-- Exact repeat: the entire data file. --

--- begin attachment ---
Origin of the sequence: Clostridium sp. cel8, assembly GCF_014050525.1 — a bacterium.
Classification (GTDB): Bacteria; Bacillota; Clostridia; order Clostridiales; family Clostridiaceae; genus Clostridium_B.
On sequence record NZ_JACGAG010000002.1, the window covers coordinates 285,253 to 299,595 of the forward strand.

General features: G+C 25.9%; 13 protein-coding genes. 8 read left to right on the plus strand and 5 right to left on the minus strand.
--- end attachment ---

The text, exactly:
Origin of the sequence: Clostridium sp. cel8, assembly GCF_014050525.1 — a bacterium.
Classification (GTDB): Bacteria; Bacillota; Clostridia; order Clostridiales; family Clostridiaceae; genus Clostridium_B.
On sequence record NZ_JACGAG010000002.1, the window covers coordinates 285,253 to 299,595 of the forward strand.

General features: G+C 25.9%; 13 protein-coding genes. 8 read left to right on the plus strand and 5 right to left on the minus strand.